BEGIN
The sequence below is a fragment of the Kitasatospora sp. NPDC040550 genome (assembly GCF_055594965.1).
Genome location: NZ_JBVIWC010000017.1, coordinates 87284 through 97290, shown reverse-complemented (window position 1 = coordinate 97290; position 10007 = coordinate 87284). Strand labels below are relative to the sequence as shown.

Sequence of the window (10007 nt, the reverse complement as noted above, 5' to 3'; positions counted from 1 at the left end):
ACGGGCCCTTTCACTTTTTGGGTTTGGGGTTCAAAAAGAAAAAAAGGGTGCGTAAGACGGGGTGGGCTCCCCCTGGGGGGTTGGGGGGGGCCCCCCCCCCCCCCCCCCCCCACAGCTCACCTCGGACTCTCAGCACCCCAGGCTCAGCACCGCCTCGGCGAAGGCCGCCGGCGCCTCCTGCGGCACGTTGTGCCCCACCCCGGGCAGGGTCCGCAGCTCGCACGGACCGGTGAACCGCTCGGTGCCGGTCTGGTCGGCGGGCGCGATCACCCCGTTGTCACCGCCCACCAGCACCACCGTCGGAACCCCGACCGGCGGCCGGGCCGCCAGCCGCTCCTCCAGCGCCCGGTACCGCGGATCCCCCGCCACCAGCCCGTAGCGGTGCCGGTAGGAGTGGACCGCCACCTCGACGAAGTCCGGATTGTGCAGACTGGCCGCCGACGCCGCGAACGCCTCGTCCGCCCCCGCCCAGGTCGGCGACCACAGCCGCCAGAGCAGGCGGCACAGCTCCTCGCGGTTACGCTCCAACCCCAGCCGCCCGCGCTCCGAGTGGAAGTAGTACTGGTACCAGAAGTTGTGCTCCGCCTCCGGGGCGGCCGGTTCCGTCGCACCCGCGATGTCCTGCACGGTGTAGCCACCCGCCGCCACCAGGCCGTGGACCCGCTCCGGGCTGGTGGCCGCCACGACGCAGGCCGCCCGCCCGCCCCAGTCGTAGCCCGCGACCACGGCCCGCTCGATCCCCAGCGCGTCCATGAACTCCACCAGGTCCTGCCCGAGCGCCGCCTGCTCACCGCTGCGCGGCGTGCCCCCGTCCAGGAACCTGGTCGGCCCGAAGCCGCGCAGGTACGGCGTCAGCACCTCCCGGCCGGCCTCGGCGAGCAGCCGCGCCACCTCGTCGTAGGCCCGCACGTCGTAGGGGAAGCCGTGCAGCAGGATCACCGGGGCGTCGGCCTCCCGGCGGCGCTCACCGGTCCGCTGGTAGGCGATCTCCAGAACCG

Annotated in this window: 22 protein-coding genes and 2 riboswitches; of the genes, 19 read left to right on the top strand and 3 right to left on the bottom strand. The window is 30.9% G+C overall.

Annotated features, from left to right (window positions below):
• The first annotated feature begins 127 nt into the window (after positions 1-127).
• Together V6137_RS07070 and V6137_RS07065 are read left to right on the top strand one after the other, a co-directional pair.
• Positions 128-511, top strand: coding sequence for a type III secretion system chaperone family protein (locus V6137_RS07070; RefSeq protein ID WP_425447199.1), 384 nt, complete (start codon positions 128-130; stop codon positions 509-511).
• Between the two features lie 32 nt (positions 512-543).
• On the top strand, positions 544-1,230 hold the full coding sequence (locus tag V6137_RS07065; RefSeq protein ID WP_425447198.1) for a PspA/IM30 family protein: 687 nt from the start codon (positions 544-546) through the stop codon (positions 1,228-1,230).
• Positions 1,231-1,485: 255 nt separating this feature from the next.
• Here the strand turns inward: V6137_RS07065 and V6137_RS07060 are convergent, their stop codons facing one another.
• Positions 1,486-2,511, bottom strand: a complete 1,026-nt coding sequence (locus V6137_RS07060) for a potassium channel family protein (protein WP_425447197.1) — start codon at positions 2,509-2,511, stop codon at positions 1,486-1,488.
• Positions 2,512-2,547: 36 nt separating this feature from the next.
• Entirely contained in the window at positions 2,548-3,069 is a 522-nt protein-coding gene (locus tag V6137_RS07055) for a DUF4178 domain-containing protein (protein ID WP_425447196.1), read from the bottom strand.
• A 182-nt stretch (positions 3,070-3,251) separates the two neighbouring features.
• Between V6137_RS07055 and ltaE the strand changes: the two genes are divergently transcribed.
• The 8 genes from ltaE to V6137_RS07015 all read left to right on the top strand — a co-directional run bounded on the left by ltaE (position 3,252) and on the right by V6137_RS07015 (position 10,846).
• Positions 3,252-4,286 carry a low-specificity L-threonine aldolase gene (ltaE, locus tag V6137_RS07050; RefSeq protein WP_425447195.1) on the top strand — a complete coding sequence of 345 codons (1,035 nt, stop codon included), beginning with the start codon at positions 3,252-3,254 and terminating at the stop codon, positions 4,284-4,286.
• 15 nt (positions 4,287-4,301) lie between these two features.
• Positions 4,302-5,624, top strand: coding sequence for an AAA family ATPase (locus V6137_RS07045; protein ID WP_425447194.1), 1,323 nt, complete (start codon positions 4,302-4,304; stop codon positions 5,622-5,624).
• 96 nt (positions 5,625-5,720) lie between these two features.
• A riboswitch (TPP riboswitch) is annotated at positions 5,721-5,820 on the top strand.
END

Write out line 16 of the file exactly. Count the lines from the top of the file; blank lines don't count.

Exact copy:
• Entirely contained in the window at positions 2,548-3,069 is a 522-nt protein-coding gene (locus tag V6137_RS07055) for a DUF4178 domain-containing protein (protein ID WP_425447196.1), read from the bottom strand.